We begin in Mexico City, where Bond, after a pretty interesting single-take scene that takes him from the streets up to the rooftops, gives chase to and eventually kills one Marco Sciarra, a man who he kills (we later learn) at the posthumous behest of Judi Dench's M, who also tells him to attend the funeral.  This brings him into the orbit of Spectre (they've ditched the SPECTRE acronym since they last appeared, which makes writing this review actually more difficult, since the film and the organization share the exact same name) which is headed by one Franz Oberhauser, a man who, it is later revealed, grew up with Bond when they were children and who was believed to have died decades ago.  After barely escaping from Spectre's goons, including the silent Mr. Hinx, Bond makes his way to Austria to find the dying Mr. White from both Casino Royale and Quantum of Solace, and Bond promises that he will protect White's daughter, Madeleine Swann, in exchange for information that will lead him to the Spectre hierarchy.  With said daughter's help, Bond manages to track down Oberhauser who, in the film's worst kept secret, has refashioned himself one Ernst Stavro Blofeld and who, in league with Joint Intelligence Service head and M's current boss Max Denbigh, has created a program called Nine Eyes, which unites most of the world's intelligence and surveillance information and allows Spectre access to it.  After some light torture by Blofeld, Bond and Swann manage to blow up Blofeld's base, and they head back to London to stop Denbigh from activating Nine Eyes.  Denbigh and Nine Eyes both meet their maker at the hands of M and Q, but Swann and Bond are kidnapped by Blofeld's henchmen, and just barely manage to escape the demolition of the old MI6 building, after which Bond brings down Blofeld's helicopter and M arrests him.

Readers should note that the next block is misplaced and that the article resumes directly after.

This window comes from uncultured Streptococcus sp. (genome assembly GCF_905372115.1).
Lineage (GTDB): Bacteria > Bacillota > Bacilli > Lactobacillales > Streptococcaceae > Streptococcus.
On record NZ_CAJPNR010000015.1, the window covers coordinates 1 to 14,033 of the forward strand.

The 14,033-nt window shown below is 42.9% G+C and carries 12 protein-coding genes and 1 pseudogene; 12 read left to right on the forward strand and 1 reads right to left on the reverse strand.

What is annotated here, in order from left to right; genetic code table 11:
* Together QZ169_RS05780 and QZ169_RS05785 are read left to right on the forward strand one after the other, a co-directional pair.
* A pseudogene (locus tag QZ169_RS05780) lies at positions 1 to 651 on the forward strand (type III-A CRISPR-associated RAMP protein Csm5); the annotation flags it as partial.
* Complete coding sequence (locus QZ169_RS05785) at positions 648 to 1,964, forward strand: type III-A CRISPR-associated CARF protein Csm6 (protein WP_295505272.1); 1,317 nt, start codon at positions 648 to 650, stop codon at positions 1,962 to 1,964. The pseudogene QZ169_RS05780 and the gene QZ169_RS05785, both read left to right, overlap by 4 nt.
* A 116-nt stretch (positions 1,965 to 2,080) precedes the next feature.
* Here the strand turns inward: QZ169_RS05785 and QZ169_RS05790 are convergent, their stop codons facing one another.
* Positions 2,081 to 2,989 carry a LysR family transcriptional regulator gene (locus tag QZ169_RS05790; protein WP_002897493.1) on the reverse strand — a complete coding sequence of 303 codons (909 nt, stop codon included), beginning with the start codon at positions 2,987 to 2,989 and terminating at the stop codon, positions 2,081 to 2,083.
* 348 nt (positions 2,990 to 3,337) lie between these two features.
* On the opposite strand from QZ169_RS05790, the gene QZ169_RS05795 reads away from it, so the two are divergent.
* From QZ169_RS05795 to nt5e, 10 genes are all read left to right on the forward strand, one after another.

I'm going to need a minute after that recap, God.  Hang on.

Bond films generally do little more than glance at current events, holding them up to a funhouse mirror where whatever is currently in the zeitgeist is simply another step on the path towards the villain.  SPECTRE, in its original incarnation, was a way for the film series to nod towards Cold War politics before revealing that whatever plot had been set in motion was the work, not of the Soviets or the West, but of an extra-national terrorist organization that was happy to allow either side to blame the other.  The upside of this sort of sleight of hand is that it means that the films are rarely explicitly political, which helps them from becoming complete relics.  When they have ventured into the political realm, like they did with 1997's Tomorrow Never Dies and its thinly-veiled Rupert Murdoch stand-in, they are dated almost instantly, because this series is just not built to say anything terribly interesting about global politics.  The fact that Spectre's plot takes on, pretty directly, concerns about the surveillance state, does not work in its favor, because the film has essentially no perspective other than "minute, global surveillance is bad if it's explicitly conducted against the people who need to root out the villains controlling it".  M hand-waves towards the idea that it's better to live in a world in which assassins have to look their victims in the eye rather than pushing a button on a drone, but his case isn't particularly convincing considering that his own assassin has been responsible for just an absolutely uncountable amount of civilian deaths and property destruction.